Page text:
The northern crested newt, great crested newt or warty newt is a newt species native to Great Britain, northern and central continental Europe and parts of Western Siberia. It is a large newt, with females growing up to 16 cm (6.3 in) long. Its back and sides are dark brown, while the belly is yellow to orange with dark blotches. Males develop a conspicuous jagged crest on their back and tail during the breeding season.
In animal dormancy, diapause is the delay in development in response to regularly and recurring periods of adverse environmental conditions. It is a physiological state with very specific initiating and inhibiting conditions. The mechanism is a means of surviving predictable, unfavorable environmental conditions, such as temperature extremes, drought, or reduced food availability. Diapause is observed in all the life stages of arthropods, especially insects. Embryonic diapause, a somewhat similar phenomenon, occurs in over 130 species of mammals, possibly even in humans, and in the embryos of many of the oviparous species of fish in the order Cyprinodontiformes.
A veliger is the planktonic larva of many kinds of sea snails and freshwater snails, as well as most bivalve molluscs (clams) and tusk shells.
Holometabolism, also called complete metamorphosis, is a form of insect development which includes four life stages: egg, larva, pupa, and imago. Holometabolism is a synapomorphic trait of all insects in the superorder Endopterygota. Immature stages of holometabolous insects are very different from the mature stage. In some species the holometabolous life cycle prevents larvae from competing with adults because they inhabit different ecological niches. The morphology and behavior of each stage are adapted for different activities. For example, larval traits maximize feeding, growth, and development, while adult traits enable dispersal, mating, and egg laying. Some species of holometabolous insects protect and feed their offspring. Other insect developmental strategies include ametabolism and hemimetabolism.
A polyphenic trait is a trait for which multiple, discrete phenotypes can arise from a single genotype as a result of differing environmental conditions. It is therefore a special case of phenotypic plasticity.
A juvenile is an individual organism that has not yet reached its adult form, sexual maturity or size. Juveniles can look very different from the adult form, particularly in colour, and may not fill the same niche as the adult form. In many organisms the juvenile has a different name from the adult.
An imaginal disc is one of the parts of a holometabolous insect larva that will become a portion of the outside of the adult insect during the pupal transformation. Contained within the body of the larva, there are pairs of discs that will form, for instance, the wings or legs or antennae or other structures in the adult. The role of the imaginal disc in insect development was first elucidated by Jan Swammerdam.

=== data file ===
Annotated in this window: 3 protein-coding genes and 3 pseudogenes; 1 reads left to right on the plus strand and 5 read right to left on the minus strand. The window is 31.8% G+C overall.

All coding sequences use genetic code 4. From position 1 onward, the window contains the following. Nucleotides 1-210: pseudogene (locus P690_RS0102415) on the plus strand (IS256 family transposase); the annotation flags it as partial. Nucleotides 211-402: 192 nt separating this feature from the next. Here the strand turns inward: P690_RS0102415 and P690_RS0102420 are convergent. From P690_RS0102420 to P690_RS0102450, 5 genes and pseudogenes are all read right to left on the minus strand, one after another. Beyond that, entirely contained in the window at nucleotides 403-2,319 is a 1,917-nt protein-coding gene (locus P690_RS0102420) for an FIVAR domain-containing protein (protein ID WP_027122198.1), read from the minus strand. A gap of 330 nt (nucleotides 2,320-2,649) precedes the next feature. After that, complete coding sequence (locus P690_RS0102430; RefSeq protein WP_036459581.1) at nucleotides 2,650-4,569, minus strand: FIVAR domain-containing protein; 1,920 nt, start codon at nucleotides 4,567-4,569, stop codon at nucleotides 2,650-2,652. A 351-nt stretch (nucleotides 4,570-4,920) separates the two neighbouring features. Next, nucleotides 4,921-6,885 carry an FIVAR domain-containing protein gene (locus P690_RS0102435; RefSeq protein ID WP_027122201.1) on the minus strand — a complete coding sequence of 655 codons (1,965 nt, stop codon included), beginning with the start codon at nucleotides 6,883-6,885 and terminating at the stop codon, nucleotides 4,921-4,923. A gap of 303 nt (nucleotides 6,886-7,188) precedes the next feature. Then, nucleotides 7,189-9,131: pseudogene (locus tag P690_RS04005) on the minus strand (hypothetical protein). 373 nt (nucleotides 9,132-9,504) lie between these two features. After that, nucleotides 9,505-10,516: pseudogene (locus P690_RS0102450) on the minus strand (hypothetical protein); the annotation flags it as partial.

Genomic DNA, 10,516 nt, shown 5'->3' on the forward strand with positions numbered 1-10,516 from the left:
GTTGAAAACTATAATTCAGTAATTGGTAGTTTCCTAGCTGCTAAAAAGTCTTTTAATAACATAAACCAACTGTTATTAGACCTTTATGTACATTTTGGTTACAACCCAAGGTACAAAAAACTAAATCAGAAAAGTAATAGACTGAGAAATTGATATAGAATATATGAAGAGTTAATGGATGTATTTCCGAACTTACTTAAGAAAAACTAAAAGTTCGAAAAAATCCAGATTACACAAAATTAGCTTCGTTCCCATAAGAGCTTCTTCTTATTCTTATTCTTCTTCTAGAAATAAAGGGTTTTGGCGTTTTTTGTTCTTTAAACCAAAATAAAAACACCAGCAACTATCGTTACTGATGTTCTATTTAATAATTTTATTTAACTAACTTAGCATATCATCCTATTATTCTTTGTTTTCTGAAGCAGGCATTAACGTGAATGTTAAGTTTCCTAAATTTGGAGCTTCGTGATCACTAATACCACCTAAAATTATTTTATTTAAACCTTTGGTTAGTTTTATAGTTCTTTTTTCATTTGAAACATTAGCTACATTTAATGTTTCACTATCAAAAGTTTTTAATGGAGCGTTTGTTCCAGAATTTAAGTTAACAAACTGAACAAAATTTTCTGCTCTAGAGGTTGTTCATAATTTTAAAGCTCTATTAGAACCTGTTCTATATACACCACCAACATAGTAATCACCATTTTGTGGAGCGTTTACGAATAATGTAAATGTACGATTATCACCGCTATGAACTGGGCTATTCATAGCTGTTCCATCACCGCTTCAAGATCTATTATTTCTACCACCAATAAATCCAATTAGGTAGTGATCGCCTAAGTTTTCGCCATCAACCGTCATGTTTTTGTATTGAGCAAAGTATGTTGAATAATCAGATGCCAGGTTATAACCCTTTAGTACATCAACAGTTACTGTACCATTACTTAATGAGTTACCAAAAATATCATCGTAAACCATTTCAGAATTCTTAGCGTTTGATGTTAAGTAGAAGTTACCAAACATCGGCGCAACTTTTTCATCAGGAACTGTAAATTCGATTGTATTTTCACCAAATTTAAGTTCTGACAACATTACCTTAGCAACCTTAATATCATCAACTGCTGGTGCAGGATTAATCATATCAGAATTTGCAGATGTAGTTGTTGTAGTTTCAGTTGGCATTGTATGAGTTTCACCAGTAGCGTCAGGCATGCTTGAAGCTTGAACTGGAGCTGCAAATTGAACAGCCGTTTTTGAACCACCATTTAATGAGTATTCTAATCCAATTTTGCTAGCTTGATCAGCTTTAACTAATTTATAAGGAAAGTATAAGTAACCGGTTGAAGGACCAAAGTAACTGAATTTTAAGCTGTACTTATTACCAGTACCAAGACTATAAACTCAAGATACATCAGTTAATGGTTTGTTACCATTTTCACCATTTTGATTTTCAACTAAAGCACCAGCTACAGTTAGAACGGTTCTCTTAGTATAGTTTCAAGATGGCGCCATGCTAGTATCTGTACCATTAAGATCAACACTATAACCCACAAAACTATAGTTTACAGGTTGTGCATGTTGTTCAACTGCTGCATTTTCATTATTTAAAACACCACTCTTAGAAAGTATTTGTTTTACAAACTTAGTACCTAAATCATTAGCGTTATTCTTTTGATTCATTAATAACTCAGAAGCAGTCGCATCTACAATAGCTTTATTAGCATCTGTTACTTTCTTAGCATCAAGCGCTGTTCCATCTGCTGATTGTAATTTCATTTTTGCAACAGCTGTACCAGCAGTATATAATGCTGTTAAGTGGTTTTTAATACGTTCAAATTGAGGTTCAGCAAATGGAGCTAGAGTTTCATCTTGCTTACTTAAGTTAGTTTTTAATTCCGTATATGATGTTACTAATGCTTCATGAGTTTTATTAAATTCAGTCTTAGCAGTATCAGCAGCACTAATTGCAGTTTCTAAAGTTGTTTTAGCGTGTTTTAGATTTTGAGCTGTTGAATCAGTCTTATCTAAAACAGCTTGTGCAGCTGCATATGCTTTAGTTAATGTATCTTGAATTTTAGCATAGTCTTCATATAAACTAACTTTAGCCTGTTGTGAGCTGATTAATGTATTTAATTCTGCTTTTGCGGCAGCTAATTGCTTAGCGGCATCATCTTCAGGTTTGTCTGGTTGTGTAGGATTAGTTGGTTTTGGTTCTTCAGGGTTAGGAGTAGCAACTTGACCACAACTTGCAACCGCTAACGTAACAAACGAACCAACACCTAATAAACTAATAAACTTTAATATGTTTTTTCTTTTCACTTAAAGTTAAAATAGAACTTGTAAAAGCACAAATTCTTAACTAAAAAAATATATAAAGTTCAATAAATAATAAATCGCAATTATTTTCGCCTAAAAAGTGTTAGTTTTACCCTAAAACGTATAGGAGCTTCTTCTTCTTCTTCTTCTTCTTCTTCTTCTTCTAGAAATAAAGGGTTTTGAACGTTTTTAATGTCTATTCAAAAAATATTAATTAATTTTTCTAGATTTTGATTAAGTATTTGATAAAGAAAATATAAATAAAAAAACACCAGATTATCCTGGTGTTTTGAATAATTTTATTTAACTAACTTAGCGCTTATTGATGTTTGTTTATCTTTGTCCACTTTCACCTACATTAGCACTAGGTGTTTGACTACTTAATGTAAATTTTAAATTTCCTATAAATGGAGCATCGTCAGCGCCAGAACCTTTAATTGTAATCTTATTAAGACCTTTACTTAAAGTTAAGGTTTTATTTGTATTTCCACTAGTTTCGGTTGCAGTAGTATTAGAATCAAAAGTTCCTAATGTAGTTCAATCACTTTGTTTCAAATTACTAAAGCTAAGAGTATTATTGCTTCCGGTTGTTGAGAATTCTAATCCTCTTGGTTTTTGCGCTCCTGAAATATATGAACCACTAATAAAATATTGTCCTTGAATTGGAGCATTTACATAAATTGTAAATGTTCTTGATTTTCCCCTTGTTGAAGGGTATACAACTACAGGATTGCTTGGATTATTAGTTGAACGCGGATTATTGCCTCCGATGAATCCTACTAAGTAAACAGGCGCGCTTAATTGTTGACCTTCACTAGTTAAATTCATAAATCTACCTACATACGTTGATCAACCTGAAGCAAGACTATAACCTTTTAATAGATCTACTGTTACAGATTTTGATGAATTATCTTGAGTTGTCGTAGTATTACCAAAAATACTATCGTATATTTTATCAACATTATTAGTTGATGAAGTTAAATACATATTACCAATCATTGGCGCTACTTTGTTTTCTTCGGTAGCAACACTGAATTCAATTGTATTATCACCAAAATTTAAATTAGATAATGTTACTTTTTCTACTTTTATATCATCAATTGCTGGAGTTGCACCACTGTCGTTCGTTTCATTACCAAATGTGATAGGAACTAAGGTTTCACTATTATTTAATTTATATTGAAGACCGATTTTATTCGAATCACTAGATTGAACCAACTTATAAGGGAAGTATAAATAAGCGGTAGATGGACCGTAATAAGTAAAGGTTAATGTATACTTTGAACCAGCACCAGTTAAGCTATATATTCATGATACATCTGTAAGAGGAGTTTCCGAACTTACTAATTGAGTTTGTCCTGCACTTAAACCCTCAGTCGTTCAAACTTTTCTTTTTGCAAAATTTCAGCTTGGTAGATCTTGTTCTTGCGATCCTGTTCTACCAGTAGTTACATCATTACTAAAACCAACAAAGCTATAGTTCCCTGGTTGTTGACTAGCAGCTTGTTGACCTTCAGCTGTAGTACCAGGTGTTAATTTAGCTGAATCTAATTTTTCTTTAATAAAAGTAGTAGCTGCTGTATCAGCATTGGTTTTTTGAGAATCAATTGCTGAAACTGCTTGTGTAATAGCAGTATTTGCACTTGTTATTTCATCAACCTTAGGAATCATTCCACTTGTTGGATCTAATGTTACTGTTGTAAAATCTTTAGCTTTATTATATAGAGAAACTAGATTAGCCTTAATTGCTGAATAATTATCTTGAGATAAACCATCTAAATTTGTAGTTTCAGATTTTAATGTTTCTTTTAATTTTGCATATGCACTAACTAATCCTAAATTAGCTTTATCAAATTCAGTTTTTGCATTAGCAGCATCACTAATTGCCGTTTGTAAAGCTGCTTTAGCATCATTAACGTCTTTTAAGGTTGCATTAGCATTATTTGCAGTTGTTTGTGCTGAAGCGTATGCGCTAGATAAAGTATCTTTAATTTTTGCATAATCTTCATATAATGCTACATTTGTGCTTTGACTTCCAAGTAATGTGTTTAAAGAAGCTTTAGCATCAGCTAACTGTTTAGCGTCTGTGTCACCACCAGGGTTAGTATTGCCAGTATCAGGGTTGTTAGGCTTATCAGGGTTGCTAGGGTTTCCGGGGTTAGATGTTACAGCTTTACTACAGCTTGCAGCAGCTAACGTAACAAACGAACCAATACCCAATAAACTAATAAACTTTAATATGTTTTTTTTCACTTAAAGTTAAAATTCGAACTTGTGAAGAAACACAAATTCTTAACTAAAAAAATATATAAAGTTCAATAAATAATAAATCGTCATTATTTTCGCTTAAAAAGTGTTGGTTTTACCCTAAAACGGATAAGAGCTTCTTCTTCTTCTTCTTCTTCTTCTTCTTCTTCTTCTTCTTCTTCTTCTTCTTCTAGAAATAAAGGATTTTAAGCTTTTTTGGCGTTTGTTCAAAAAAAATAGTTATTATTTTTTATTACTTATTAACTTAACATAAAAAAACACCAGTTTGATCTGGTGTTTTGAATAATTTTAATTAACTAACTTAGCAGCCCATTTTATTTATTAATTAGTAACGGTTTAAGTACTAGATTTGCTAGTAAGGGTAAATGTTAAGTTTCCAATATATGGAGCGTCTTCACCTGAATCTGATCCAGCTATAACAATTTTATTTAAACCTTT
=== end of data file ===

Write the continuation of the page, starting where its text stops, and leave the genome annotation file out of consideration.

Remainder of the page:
Cotesia congregata is a parasitoid wasp of the genus Cotesia. The genus is particularly noted for its use of polydnaviruses. Parasitoids are distinct from true parasites in that a parasitoid will ultimately kill its host or otherwise sterilize it.
In enzymology, juvenile hormone esterase (JH esterase) is an enzyme that catalyzes the hydrolysis of juvenile hormone. For example, the juvenile hormone II (found in Lepidoptera):
A newt is a salamander in the subfamily Pleurodelinae. The terrestrial juvenile phase is called an eft. Unlike other members of the family Salamandridae, newts are semiaquatic, alternating between aquatic and terrestrial habitats. Not all aquatic salamanders are considered newts, however. More than 100 known species of newts are found in North America, Europe, North Africa and Asia. Newts metamorphose through three distinct developmental life stages: aquatic larva, terrestrial juvenile (eft), and adult. Adult newts have lizard-like bodies and return to the water every year to breed, otherwise living in humid, cover-rich land habitats.
Neurosecretion is the storage, synthesis and release of hormones from neurons. These neurohormones, produced by neurosecretory cells, are normally secreted from nerve cells in the brain that then circulate into the blood. These neurohormones are similar to nonneural endocrine cells and glands in that they also regulate both endocrine and nonendocrine cells. Neurosecretion cells synthesize and package their product in vesicles and exocytose them at axon endings just as normal neurons do, but release their product farther from their target than normal neurons, typically releasing their neurohormones into the circulatory system to reach their distant targets.
Juvenile fish go through various stages between birth and adulthood. They start as eggs which hatch into larvae. The larvae are not able to feed themselves, and carry a yolk-sac which provides their nutrition. Before the yolk-sac completely disappears, the tiny fish must become capable of feeding themselves. When they have developed to the point where they are capable of feeding themselves, the fish are called fry. When, in addition, they have developed scales and working fins, the transition to a juvenile fish is complete and it is called a fingerling. Fingerlings are typically about the size of fingers. The juvenile stage lasts until the fish is fully grown, sexually mature and interacting with other adult fish.